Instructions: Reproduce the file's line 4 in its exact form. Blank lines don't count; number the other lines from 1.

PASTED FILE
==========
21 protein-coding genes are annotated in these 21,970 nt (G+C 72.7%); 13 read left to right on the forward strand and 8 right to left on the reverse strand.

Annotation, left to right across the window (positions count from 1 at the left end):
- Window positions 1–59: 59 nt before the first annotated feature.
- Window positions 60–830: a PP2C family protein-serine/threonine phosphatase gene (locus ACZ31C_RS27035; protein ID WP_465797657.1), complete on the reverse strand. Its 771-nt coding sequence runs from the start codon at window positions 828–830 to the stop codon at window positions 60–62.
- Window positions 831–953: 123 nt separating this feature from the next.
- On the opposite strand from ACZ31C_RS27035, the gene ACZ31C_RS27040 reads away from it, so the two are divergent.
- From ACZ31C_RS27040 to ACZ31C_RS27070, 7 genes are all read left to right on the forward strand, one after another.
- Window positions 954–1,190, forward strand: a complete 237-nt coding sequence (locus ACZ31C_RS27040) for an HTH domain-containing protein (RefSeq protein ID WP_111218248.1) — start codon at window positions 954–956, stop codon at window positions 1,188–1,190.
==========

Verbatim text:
- Window positions 60–830: a PP2C family protein-serine/threonine phosphatase gene (locus ACZ31C_RS27035; protein ID WP_465797657.1), complete on the reverse strand. Its 771-nt coding sequence runs from the start codon at window positions 828–830 to the stop codon at window positions 60–62.